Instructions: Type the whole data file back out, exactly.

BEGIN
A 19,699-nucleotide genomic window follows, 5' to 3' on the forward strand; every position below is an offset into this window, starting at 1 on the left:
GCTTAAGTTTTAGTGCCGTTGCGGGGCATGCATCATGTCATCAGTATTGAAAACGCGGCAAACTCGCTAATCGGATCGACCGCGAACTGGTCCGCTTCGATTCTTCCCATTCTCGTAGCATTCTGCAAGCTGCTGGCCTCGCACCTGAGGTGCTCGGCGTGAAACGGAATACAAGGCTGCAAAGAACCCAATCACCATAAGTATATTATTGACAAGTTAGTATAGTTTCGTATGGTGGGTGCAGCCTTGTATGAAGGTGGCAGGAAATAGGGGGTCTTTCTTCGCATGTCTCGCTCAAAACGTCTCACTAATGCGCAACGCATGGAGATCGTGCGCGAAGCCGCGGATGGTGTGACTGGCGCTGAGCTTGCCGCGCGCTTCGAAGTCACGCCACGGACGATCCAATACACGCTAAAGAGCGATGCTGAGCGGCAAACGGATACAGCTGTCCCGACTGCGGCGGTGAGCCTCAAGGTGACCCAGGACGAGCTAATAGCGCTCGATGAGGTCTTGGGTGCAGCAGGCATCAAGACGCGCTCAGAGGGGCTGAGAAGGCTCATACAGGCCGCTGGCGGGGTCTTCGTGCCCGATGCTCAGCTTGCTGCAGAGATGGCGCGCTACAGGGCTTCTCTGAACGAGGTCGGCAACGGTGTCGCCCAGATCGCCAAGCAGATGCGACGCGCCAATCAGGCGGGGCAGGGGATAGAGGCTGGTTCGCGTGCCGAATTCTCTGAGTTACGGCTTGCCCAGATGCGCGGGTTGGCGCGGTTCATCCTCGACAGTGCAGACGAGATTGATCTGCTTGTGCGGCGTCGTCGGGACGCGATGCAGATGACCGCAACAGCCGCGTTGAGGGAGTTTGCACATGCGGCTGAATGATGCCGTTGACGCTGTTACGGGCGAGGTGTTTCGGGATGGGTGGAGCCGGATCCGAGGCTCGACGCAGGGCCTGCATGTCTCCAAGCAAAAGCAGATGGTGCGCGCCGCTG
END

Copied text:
A 19,699-nucleotide genomic window follows, 5' to 3' on the forward strand; every position below is an offset into this window, starting at 1 on the left:
GCTTAAGTTTTAGTGCCGTTGCGGGGCATGCATCATGTCATCAGTATTGAAAACGCGGCAAACTCGCTAATCGGATCGACCGCGAACTGGTCCGCTTCGATTCTTCCCATTCTCGTAGCATTCTGCAAGCTGCTGGCCTCGCACCTGAGGTGCTCGGCGTGAAACGGAATACAAGGCTGCAAAGAACCCAATCACCATAAGTATATTATTGACAAGTTAGTATAGTTTCGTATGGTGGGTGCAGCCTTGTATGAAGGTGGCAGGAAATAGGGGGTCTTTCTTCGCATGTCTCGCTCAAAACGTCTCACTAATGCGCAACGCATGGAGATCGTGCGCGAAGCCGCGGATGGTGTGACTGGCGCTGAGCTTGCCGCGCGCTTCGAAGTCACGCCACGGACGATCCAATACACGCTAAAGAGCGATGCTGAGCGGCAAACGGATACAGCTGTCCCGACTGCGGCGGTGAGCCTCAAGGTGACCCAGGACGAGCTAATAGCGCTCGATGAGGTCTTGGGTGCAGCAGGCATCAAGACGCGCTCAGAGGGGCTGAGAAGGCTCATACAGGCCGCTGGCGGGGTCTTCGTGCCCGATGCTCAGCTTGCTGCAGAGATGGCGCGCTACAGGGCTTCTCTGAACGAGGTCGGCAACGGTGTCGCCCAGATCGCCAAGCAGATGCGACGCGCCAATCAGGCGGGGCAGGGGATAGAGGCTGGTTCGCGTGCCGAATTCTCTGAGTTACGGCTTGCCCAGATGCGCGGGTTGGCGCGGTTCATCCTCGACAGTGCAGACGAGATTGATCTGCTTGTGCGGCGTCGTCGGGACGCGATGCAGATGACCGCAACAGCCGCGTTGAGGGAGTTTGCACATGCGGCTGAATGATGCCGTTGACGCTGTTACGGGCGAGGTGTTTCGGGATGGGTGGAGCCGGATCCGAGGCTCGACGCAGGGCCTGCATGTCTCCAAGCAAAAGCAGATGGTGCGCGCCGCTG